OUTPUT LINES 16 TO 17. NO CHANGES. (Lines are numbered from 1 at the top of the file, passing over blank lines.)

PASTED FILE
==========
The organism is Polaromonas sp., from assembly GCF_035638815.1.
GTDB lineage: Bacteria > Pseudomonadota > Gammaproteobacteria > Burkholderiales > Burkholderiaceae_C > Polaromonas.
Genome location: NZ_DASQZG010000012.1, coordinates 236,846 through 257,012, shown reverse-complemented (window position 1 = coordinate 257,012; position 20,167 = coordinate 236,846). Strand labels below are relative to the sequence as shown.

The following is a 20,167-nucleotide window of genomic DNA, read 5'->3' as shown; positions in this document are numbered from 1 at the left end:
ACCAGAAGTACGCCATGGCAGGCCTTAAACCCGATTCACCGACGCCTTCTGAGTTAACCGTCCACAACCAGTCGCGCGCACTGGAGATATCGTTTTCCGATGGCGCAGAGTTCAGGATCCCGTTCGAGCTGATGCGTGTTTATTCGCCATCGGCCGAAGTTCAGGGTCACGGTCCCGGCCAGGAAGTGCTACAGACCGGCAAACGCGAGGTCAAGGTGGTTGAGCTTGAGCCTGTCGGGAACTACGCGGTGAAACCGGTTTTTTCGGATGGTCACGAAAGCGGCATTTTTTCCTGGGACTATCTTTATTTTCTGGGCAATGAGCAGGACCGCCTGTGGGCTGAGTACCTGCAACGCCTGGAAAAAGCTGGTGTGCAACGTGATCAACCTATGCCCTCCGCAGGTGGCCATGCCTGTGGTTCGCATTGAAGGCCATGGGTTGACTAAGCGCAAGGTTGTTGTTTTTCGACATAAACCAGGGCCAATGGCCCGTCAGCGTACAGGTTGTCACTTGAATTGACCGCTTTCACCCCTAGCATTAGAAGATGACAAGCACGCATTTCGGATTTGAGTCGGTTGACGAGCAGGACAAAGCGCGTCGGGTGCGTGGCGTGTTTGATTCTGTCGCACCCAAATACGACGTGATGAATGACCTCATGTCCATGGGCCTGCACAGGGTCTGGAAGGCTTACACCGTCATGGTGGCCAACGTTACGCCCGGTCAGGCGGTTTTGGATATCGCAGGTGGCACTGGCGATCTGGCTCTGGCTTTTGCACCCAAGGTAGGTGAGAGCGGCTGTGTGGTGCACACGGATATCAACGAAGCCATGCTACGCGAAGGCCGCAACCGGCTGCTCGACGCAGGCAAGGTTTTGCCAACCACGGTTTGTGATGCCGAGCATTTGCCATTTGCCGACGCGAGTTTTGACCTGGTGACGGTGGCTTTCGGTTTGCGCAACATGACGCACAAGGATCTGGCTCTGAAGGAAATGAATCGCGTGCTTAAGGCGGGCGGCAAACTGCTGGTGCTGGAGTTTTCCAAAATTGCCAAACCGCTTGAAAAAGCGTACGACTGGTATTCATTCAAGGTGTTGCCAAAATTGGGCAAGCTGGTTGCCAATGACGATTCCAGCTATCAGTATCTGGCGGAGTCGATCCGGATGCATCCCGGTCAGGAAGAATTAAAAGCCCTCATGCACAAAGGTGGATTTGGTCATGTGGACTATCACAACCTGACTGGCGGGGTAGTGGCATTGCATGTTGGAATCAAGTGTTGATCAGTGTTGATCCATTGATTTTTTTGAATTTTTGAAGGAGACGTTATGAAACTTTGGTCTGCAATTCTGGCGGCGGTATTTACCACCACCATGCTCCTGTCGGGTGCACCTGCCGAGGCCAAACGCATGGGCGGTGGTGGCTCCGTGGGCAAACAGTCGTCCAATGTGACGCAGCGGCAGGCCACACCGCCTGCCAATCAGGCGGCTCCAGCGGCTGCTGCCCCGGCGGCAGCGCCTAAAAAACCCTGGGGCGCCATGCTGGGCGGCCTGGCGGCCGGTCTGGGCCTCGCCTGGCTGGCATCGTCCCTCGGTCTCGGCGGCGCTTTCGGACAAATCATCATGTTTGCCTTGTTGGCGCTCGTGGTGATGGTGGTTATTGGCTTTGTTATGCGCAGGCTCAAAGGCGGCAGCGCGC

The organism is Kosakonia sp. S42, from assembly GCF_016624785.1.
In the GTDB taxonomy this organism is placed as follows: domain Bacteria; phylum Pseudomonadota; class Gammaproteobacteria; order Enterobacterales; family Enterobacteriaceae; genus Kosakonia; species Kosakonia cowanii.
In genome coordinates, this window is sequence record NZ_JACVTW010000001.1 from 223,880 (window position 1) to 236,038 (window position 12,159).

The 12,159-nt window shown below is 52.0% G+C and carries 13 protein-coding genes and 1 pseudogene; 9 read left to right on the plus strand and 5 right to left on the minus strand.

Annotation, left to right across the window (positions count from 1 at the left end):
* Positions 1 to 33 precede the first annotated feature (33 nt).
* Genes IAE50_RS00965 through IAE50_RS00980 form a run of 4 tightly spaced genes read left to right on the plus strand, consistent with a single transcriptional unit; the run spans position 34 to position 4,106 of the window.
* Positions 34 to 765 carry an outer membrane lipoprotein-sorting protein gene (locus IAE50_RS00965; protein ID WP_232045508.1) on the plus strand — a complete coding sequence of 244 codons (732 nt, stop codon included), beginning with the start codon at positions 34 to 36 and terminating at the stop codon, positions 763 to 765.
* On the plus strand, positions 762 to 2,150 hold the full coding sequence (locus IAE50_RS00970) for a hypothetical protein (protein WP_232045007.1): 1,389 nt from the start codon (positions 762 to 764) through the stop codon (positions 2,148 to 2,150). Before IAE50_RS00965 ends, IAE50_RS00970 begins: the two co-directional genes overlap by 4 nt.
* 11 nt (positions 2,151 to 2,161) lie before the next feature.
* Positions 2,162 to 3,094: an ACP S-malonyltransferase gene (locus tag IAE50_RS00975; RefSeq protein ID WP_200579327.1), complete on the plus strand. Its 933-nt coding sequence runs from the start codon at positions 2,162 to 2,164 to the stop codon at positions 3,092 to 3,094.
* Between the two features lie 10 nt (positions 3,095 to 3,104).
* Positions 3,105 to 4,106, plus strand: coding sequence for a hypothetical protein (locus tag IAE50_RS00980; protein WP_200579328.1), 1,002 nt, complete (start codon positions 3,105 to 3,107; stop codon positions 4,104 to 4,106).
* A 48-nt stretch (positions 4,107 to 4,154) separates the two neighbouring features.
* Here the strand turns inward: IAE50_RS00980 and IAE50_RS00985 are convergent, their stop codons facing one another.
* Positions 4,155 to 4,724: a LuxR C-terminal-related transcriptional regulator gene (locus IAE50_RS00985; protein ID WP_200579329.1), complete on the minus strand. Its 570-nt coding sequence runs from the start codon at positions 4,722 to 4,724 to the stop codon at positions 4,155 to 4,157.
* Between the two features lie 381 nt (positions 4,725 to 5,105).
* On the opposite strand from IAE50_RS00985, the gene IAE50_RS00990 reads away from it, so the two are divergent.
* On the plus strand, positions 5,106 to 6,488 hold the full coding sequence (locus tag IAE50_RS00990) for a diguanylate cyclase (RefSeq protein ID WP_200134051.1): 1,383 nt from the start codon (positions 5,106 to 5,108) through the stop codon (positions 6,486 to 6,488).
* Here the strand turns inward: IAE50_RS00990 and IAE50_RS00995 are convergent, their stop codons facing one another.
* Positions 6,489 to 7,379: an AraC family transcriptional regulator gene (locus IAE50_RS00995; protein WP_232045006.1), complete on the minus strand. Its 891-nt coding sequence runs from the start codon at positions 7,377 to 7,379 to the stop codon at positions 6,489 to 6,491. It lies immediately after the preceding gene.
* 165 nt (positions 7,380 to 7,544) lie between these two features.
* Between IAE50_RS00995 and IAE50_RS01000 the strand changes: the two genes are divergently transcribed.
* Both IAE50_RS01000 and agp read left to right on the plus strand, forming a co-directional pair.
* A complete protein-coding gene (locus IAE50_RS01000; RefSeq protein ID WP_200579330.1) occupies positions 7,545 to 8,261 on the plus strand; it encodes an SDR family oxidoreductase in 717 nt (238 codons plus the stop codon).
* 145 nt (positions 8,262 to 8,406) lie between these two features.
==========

* Positions 2,162 to 3,094: an ACP S-malonyltransferase gene (locus tag IAE50_RS00975; RefSeq protein ID WP_200579327.1), complete on the plus strand. Its 933-nt coding sequence runs from the start codon at positions 2,162 to 2,164 to the stop codon at positions 3,092 to 3,094.
* Between the two features lie 10 nt (positions 3,095 to 3,104).